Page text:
Where Miron faltered as a director is in the staging. She gave the actors too much leeway. At times they wandered the stage for no apparent reason. Their movements were unmotivated. Not many strong stage pictures were created either. This is high drama and lots could be communicated via the position of the actors on the stage in relationship with each other, and these opportunities were missed. Actors frequently were caught standing behind another actor when it was time to say their lines thus causing an awkward “steps to the side and begins to speak” moment in order for the audience to see them. On the positive, she did insure that at no point did the action drag. She paced the play beautifully so when rapid fire dialogue and movement were required it happened, and during the quieter moments of contemplation the tempo slowed down appropriately.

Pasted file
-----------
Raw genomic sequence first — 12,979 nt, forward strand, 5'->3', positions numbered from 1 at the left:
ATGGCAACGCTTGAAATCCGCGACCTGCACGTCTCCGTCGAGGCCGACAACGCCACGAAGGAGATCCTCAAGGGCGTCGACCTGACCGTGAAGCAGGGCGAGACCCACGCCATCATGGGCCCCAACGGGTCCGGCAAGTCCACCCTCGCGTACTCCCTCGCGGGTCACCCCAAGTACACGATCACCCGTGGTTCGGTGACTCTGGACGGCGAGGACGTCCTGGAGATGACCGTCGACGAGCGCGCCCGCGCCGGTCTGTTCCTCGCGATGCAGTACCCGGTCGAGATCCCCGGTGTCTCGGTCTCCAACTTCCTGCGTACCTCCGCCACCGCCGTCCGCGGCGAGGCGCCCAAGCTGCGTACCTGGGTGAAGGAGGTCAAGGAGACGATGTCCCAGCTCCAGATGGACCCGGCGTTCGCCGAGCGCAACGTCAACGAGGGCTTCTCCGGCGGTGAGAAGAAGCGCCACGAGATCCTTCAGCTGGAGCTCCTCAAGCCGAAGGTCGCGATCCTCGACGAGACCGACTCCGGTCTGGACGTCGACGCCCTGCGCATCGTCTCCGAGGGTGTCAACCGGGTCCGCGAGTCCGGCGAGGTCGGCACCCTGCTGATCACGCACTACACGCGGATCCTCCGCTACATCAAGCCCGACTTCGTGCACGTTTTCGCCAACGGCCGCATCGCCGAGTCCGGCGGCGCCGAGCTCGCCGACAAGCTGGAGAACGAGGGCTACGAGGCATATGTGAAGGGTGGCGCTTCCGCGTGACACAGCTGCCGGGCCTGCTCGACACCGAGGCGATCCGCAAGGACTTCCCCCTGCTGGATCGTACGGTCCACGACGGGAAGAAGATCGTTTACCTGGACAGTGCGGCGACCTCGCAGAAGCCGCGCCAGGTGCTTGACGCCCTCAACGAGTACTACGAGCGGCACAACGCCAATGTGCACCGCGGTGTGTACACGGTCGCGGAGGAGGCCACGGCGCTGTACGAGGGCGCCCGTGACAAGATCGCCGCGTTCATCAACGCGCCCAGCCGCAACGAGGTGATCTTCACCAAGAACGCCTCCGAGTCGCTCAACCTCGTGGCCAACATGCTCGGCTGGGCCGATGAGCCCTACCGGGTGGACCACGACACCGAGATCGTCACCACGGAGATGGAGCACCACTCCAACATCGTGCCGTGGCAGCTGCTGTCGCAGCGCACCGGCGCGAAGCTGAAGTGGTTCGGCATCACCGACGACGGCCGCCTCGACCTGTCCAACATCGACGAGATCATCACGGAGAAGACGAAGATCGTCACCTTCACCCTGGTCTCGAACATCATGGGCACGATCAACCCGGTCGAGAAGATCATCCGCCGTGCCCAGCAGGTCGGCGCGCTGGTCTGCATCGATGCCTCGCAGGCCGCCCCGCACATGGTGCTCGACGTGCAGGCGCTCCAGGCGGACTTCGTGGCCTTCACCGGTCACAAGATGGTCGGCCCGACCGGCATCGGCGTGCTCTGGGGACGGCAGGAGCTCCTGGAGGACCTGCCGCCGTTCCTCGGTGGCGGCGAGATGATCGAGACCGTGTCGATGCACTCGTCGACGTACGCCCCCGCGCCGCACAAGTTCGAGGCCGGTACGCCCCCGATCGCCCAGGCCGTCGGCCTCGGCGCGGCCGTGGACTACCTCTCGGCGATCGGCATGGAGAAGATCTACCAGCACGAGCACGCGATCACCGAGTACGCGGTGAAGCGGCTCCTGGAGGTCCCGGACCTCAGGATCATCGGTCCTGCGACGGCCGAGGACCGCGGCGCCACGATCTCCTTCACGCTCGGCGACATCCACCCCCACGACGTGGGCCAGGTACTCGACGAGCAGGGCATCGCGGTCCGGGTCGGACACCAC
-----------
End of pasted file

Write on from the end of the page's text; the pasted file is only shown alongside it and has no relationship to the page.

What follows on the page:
Miron was also able to cut the length of the play down to two and half hours. Most Hamlets run about an hour longer. Her cuts to the script were smartly done. At no point did I feel like I missed an important plot point or crucial dialogue. Her edited version kept the focus on the plot which made the play seem to fly by. Intermission happens an hour and thirty minutes into the play and I resented the interruption for I was ready for the play to continue and found myself surprised I had sat there for that long. I would recommend other theatres use her edited version because it was one of the best..